Fourier transformation of the data, and rescaling the abscissa to reflect displacement, yielded Fig. 2B. The rescaling used the fact derived from Fourier theory that the interval between points in dynamic-displacement space is equal to the reciprocal of the maximum value of q used in the experiment, denoted here as qmax. Hence the maximum value of the dynamic displacement represented on the abscissa in Fig. 2B is the number of points, 50, multiplied by 1/qmax, which yielded 6.5×10−5m. The width-at-half-height of the peak above the zero-baseline in Fig. 2B is encompassed by 16 points, and using Eq. (1) this yielded an RMS displacement (i.e. cell diameter projected in the direction of the main magnetic field) of 8.9 μm. With respect to the present data, this form of analysis appears to be quite robust, as the main diameter measured for the cells was within 1 μm by both methods of analysis. Although this value equates moderately well with the intermediate-axis value of the cells measured by light microscopy, the fact that it is the intermediate value and not the maximum one begs further discussion (see below).
Estimates of Pd
The NMR parameters and the diffusional water permeability (Pd) of penguin RBC are listed in Table 1. There was also a lack of inhibition of water permeability by PCMBS, carried out under the conditions described in Materials and methods and as used in our previous studies on RBC from other animals.
Table 1. Parameters characterizing water diffusional permeability of RBC from Little Penguin
For details of preparation, measurements and calculations see Materials and methods. The values are means±SD. Under the same experimental conditions, the average values (103cm s−1) of Pdof human RBC for three healthy donors were: 4.4 at 25 °C; 5.5 at 30 °C; 6.5 at 37 °C; and 7.8 at 42 °C.
It was notable that NMR parameters, and hence permeability, varied linearly, as expected, in the temperature range 5–20 °C, but at temperatures higher than 20 °C there was no temperature-dependence of Pd. In other words, there is an obvious break at 20 °C in the Arrhenius plot of the mean residence life time of water inside the cells, 1/Te, versus temperature (Fig. 3). Consequently, two values of the activation energy of water diffusion were calculated on the basis of this plot, one for temperatures below, and the other for temperatures above, 20 °C. For temperatures less than 20 °C the activation energy was 45.6±6.6 kJ/mol (mean±SD for six determinations on RBC from six animals). For temperatures higher than 25 °C, the activation energy was zero.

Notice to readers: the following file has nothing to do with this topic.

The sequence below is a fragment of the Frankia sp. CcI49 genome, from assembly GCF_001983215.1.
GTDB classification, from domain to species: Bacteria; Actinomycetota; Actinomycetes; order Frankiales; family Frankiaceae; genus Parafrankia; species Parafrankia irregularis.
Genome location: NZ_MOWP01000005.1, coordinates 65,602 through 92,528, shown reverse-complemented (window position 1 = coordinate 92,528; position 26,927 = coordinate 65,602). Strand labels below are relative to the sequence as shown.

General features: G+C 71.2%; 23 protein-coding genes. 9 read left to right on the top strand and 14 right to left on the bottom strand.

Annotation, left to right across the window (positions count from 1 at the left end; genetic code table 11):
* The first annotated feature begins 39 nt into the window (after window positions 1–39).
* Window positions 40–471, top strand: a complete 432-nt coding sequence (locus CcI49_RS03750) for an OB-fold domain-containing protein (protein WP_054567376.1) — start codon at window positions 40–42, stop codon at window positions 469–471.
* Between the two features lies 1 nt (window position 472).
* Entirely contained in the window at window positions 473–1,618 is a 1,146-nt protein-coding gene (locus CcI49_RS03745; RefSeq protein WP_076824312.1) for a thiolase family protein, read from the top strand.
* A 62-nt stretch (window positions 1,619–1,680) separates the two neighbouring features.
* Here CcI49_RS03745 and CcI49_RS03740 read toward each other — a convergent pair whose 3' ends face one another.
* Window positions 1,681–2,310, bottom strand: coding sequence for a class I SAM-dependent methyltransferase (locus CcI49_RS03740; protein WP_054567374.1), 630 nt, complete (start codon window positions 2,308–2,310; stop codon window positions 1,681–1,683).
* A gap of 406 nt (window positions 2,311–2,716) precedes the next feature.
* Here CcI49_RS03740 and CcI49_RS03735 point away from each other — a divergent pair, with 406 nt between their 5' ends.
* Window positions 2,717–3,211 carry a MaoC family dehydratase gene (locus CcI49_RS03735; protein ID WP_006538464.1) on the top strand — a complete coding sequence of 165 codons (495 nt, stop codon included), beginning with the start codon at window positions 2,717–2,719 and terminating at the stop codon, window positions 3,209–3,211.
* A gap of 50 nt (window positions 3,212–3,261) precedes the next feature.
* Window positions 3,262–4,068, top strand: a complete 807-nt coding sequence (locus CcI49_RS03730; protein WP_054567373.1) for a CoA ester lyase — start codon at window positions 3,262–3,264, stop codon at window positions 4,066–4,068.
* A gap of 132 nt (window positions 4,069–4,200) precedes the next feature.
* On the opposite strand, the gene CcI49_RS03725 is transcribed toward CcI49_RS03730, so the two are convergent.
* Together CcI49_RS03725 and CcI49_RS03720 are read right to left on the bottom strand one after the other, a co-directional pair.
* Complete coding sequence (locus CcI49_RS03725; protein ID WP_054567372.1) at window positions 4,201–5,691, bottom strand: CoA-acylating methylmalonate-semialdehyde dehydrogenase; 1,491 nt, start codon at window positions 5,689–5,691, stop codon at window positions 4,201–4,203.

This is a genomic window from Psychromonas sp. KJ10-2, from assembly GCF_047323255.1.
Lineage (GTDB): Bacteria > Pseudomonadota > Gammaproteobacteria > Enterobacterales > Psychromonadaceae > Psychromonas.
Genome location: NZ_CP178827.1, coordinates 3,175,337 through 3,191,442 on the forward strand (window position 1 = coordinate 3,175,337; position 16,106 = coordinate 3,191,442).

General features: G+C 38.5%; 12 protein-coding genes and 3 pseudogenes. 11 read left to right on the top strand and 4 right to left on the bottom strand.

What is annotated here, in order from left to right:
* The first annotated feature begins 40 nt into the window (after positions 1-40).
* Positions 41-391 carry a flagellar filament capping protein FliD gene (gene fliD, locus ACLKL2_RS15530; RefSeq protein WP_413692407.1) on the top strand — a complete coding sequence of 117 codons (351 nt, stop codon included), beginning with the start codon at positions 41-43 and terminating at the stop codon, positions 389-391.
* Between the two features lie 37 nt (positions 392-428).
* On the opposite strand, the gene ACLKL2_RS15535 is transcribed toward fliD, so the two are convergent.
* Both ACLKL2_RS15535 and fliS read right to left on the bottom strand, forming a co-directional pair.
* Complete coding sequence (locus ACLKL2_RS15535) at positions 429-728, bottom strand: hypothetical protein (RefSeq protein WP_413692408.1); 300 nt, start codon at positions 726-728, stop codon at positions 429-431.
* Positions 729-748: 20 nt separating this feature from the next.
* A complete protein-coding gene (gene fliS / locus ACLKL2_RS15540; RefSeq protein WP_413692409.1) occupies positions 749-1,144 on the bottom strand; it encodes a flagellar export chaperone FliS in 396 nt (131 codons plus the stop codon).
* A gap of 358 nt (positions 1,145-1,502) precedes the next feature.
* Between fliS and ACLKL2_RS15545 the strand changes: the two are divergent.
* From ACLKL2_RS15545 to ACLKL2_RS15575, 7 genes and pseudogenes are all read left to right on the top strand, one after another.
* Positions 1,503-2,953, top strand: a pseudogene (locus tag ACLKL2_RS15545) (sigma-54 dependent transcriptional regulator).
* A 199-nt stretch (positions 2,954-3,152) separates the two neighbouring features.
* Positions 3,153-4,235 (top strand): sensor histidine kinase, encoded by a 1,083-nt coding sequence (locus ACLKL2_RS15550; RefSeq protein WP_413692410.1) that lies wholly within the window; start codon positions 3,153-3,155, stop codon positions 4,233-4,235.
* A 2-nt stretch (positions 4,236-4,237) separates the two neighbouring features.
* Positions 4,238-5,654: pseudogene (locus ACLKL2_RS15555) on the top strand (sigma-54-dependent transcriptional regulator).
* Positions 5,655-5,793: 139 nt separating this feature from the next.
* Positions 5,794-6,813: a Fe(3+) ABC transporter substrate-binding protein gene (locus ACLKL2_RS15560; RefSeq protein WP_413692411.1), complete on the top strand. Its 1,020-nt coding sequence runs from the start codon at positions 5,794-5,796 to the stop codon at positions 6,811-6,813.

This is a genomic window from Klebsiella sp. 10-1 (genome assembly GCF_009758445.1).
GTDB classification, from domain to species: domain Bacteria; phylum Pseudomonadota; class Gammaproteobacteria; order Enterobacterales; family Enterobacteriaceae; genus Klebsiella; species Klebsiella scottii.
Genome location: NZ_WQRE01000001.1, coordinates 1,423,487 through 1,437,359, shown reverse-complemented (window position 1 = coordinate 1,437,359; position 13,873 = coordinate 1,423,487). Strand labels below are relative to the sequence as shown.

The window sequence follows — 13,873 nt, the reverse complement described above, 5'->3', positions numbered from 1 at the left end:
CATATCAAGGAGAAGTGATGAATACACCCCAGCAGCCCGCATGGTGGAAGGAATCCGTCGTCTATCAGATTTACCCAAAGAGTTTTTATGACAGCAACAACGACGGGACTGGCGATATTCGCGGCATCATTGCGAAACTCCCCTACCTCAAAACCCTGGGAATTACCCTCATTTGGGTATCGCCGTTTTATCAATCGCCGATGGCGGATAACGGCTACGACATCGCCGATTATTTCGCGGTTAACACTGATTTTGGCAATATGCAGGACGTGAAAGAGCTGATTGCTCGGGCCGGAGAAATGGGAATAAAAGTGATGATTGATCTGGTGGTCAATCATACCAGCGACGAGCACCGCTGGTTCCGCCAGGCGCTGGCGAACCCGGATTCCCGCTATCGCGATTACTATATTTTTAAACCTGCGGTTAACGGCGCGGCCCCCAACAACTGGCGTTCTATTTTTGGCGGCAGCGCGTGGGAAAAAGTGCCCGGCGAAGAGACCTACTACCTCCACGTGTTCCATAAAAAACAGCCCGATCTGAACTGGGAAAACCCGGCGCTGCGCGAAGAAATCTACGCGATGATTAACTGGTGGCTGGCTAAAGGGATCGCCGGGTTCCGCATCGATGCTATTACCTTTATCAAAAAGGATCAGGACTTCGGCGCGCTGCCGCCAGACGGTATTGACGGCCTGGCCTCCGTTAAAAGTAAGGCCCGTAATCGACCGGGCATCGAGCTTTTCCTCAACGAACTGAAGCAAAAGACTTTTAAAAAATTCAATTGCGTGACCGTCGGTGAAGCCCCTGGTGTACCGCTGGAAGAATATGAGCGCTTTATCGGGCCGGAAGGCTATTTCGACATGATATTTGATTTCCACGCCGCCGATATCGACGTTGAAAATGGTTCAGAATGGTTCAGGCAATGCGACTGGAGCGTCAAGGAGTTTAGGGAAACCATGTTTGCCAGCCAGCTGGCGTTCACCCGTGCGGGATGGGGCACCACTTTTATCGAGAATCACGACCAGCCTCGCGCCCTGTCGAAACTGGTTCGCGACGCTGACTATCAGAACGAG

|Full-size image (5K)|
It was notable that NMR parameters, and hence permeability, varied linearly, as expected, in the temperature range 5–20 °C, but at temperatures higher than 20 °C there was no temperature-dependence of Pd. In other words, there is an obvious break at ∼20 °C in the Arrhenius plot of the mean residence life time of water inside the cells, 1/Te, versus temperature (Fig. 3). Consequently, two values of the activation energy of water diffusion were calculated on the basis of this plot, one for temperatures below, and the other for temperatures above, 20 °C. For temperatures less than 20 °C the activation energy was 45.6±6.6 kJ/mol (mean±SD for six determinations on RBC from six animals). For temperatures higher than 25 °C, the activation energy was zero.
Arrhenius plot of the water exchange time in penguin RBC.
An advantage of the new q-space analysis for measuring the dimensions of cells is that the cells require: (1) no pre-treatment, (2) they experience minimal contact with glass surfaces that can, in the case of RBC, precipitate echinocyte formation, and (3) the method is non-invasive, so the cells can be used for other analyses, such as measuring their metabolic or membrane transport characteristics. However, a limitation of the method is that a direct analysis of the q-space plot using the reciprocal of positions of minima requires the sample to have a very narrow size and shape distribution. Thus, the plots of our samples of penguin RBC showed less-pronounced diffusion-diffraction features than RBC from the other species studied thus far.